It is well established that the use of water mist can be an attractive alternative to gaseous suppression agents to extinguish fires for specific scenarios. Among the main mechanisms, which act together to extinguish fires when using a water mist: heat extraction, oxygen displacement, and radiant heat attenuation, the last one has received the less attention, especially regarding the energy balance at the fuel surface and, therefore, the rate of generation of flammable vapors. The objective of this work is to analyze, on the one hand, the perturbing influence of a mist addition as an opposed flow to a small-scale liquid (heptane) pool fire structure, especially at its base, the more interesting zone regarding the mechanisms of flame stabilization and extinction and, on the other hand, the effect on the surface radiant heat feedback. Experiments conducted give an order of magnitude estimate in essential agreement with a radiation computation, based on the mappings, previously obtained, of the two major parameters: temperature and extinction coefficient, that determine the thermal radiation of the flame. The important information is the confirmation that radiation attenuation cannot be identified as a predominant mechanism of extinguishment.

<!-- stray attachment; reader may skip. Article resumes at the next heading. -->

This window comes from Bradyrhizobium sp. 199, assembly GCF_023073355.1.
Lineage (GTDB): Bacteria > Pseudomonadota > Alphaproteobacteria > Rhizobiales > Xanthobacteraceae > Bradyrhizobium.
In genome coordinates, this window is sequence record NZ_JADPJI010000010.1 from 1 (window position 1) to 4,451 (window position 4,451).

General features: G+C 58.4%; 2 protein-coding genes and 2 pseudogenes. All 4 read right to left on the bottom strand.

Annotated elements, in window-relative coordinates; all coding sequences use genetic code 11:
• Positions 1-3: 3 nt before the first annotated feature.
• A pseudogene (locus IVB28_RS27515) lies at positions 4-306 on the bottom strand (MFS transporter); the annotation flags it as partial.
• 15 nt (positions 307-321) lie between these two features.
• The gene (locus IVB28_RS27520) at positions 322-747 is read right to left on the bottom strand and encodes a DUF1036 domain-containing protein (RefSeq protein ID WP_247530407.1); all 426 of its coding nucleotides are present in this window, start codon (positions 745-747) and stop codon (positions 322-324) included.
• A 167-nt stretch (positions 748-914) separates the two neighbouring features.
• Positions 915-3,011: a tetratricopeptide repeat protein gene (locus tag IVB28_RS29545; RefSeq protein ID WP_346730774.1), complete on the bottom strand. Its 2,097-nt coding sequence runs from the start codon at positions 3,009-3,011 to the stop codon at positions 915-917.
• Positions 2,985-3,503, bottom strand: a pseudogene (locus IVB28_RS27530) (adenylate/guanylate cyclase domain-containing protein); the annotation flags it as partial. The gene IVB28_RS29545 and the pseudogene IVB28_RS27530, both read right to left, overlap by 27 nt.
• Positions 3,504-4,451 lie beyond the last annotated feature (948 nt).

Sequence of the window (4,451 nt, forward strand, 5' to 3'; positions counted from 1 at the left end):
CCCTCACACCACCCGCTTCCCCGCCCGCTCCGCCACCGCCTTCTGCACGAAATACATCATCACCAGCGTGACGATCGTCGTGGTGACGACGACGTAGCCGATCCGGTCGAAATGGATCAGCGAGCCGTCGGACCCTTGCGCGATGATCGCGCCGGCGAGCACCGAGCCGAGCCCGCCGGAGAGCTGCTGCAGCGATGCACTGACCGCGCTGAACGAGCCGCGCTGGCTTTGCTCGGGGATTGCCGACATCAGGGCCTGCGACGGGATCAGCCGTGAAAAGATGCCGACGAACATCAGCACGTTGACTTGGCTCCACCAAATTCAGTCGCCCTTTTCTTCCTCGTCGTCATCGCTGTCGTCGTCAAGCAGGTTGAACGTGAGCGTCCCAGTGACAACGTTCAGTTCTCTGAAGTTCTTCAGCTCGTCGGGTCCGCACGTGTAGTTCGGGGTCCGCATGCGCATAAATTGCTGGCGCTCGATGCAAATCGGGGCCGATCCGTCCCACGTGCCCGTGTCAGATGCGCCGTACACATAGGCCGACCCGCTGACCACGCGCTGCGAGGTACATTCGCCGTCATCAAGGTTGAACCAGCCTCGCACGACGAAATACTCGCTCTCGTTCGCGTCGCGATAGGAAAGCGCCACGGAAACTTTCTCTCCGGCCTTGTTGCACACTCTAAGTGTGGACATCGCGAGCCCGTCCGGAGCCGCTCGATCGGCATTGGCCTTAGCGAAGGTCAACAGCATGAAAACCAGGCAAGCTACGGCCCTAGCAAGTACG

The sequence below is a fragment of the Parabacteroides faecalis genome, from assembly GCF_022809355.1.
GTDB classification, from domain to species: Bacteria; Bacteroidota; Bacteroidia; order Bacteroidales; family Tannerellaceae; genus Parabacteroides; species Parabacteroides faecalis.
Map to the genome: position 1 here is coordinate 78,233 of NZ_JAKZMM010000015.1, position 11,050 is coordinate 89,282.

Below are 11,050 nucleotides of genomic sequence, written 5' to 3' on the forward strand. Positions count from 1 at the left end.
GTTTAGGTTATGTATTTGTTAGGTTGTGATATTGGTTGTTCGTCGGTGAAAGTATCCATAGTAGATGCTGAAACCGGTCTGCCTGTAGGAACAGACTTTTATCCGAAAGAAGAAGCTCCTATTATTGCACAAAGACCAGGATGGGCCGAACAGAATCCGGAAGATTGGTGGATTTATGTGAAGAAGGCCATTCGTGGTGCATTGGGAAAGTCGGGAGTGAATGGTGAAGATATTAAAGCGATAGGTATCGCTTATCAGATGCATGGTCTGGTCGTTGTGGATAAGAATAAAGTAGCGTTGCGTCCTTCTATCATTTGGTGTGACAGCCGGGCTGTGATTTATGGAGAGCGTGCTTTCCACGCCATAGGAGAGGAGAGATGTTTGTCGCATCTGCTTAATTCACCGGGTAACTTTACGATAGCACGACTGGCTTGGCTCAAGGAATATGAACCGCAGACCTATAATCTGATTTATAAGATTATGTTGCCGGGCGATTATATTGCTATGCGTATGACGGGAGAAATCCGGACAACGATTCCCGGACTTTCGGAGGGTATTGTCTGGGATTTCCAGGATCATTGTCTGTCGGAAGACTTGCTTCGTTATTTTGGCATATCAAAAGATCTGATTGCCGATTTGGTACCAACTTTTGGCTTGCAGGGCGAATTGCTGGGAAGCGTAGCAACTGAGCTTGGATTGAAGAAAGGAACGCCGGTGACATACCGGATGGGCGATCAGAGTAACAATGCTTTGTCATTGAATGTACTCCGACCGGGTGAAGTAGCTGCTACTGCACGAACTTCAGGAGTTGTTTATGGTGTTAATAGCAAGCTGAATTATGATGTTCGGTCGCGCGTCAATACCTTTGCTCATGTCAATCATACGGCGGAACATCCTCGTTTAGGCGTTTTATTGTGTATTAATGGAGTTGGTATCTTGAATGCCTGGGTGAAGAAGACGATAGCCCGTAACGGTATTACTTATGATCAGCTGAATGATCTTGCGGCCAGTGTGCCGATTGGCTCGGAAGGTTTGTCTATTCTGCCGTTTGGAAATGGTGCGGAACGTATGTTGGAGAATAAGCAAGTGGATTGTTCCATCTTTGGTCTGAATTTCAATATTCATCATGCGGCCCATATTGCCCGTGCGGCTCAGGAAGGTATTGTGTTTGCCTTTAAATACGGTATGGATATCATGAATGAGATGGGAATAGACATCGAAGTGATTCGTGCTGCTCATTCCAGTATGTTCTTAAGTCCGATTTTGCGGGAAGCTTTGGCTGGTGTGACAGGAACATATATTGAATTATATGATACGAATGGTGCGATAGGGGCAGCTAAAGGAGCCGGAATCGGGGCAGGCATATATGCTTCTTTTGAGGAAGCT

Effect on Radiant Heat Transfer at the Surface of a Pool Fire Interacting With a Water Mist
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Garo, J. P., Vantelon, J. P., and Lemonnier, D. (December 1, 2009). "Effect on Radiant Heat Transfer at the Surface of a Pool Fire Interacting With a Water Mist." ASME. J. Heat Transfer. February 2010; 132(2): 023503. https://doi.org/10.1115/1.4000185
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